6. I buy Zeke's, but it's because they're local. To be honest, getting freshly roasted beans from a local roaster is where I'd look, rather than a specific brand at a grocery store. I am not enough of a coffee snob to roast my own, nor to throw out beans after a week or two, but I do think fresher is better. EDIT: Fresh ground, too, if you're not. A burr grinder is usually recommended for an even grind. I have one but to be honest I adulterate my coffee with cream and sugar, and I'm not sure I can detect the difference between that and the little blade grinder built into the Cuisinart auto drip machine. But definitely grind fresh however you do it.
  7. Inigima


    It's less important WHERE you go and more important WHOM you go to. I generally find a person and stick with them unless they or I move. I've had my hair cut at an expensive salon and it was fine because it was always the same person and he knew what he was doing. These days I go to a lady at Hair Cuttery, and I wouldn't generally expect that to be any good but I make appointments with the same person and she's great. These are probably the best haircuts I've ever had. Her prices go up slightly every few years. I think we are up to $19, plus tip. I used to go when I remembered to call, which was meant to be monthly or so but I would keep forgetting and it would be six to eight weeks, which was untenable and I looked unkempt. These days I make the next appointment at the end of the one before, for about 4 weeks later. I've considered going more often but 4 weeks is pretty good.
  8. Inigima

    Careerchat II

    Is the answer not "however many diplomas they gave you"? I think Xray is more likely to know the answer than me, but I would have assumed it was two degrees.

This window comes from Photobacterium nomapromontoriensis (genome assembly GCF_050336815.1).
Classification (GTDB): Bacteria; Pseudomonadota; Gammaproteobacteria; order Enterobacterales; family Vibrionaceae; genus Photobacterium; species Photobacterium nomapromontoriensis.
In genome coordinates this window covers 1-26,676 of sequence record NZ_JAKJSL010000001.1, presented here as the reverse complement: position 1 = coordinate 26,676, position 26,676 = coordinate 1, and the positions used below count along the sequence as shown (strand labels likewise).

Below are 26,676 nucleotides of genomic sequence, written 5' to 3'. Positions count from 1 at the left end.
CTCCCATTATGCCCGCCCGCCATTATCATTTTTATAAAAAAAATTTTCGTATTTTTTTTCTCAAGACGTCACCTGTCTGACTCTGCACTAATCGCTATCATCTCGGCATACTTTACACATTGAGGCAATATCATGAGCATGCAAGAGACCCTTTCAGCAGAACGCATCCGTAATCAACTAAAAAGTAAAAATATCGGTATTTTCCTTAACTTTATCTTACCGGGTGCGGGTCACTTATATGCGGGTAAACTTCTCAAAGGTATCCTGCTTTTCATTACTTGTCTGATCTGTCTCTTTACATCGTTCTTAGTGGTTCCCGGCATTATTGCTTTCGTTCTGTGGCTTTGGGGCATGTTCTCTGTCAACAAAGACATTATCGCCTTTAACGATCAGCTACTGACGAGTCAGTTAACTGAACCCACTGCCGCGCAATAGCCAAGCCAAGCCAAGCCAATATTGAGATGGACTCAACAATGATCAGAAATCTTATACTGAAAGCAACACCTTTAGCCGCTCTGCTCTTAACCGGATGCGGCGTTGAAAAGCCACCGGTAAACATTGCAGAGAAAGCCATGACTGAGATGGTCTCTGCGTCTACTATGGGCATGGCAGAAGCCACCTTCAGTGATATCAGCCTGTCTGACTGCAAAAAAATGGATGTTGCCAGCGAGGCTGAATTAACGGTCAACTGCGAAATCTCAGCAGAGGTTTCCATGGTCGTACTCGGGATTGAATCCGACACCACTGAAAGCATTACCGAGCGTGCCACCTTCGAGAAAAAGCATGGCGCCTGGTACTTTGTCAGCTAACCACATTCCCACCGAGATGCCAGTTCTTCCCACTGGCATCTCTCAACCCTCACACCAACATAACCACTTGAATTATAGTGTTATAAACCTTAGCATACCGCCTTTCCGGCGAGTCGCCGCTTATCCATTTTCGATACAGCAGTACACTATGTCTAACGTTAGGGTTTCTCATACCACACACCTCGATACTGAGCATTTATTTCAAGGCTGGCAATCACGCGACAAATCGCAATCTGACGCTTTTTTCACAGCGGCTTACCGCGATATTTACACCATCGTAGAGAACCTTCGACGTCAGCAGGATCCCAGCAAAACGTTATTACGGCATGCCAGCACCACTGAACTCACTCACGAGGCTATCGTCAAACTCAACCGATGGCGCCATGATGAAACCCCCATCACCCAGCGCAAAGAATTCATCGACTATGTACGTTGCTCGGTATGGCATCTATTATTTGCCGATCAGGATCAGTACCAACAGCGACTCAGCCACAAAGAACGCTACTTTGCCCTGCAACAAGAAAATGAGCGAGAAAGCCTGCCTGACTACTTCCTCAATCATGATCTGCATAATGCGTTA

9. Inigima

    Vacations Destinations

    Grand Cayman is gorgeous. Get certified to dive before going if you can, crystal clear water and tons of fish. If you want to you can do the classroom stuff at home and then do your checkout dives in the islands in the actual ocean and see fish while you do.
  10. Inigima

    Family Etiquette

    When I was a kid I was out in quite nice restaurants with no issues, and I think there are two reasons why: 1. I was deeply afraid of embarrassing my father. It was drilled into me pretty early that I wasn't to embarrass my parents in public. They didn't hit me or anything, it was just Not Done. I was definitely too loud on a regular basis and was told to lower my voice, but I don't think that's unexpected for kids. 2. My parents gave me something to do. Left to my own devices I would have read, but past a certain age they didn't want me to be sitting at a dinner table reading. We played a game called "Ghost," the idea of which is to spell out words clockwise and avoid the words ending "on" you; if that happens you get a G, then an H, etc. If you get all five letters in GHOST, you lose. Minimum 4 or 5 letters depending on the age of the kid. It kept me busy and it encouraged me to build my vocabulary. Not much to be done about other people's kids, of course.
  11. Inigima

    2018 Reading Self-Challenge

    I'm interested in your thoughts on Gnomon. I loved The Gone-Away World, but none of Harkaway's other books have lived up to it.
  12. Inigima

    The Scent of a Man: A cologne thread

    Just ask the person "Hey, what cologne are you wearing?" It's not creepy. When they answer just say "Thanks." I don't wear cologne every day -- I don't wear it at work at all -- but often I'll wear it on weekends as long as I'm not doing something that's going to make me smell gross that day, because I don't want to mix the two scents. Spray yourself, not your clothes, and ONCE, please. You can put a little on your wrist for a date as well, if you want, which will make it slightly noticeable when you pass something to your date at the table. Scents are very personal, not just because people like different things but because different people have different body chemistry and the same cologne doesn't smell quite the same on everyone. I do not recommend buying cologne for someone as a gift unless you already know the one(s) they like. I actually have a set of 4 that I rotate seasonally. The summer one I bought largely out of perverse curiosity -- it's almost a joke globally, although I actually do kind of like it, and I was wondering what it would smell like -- and wouldn't mind changing to something better. Spring - Rochas Man Fall - Prada Pour L'Homme Winter - Burberry London Summer - Havana (lol) It sounds a little silly, and it kind of is, but changing every few months keeps it from getting boring or wearing out its welcome and I kind of look forward to the changes.
  13. Thanks. I'm not seeing support for "thousands of times" in here, but I do see that it happened. Certainly it's bad and I would support investigations to verify. I'm ot sure what such an investigation would look like. Hairy situation for sure.
  14. [citation needed]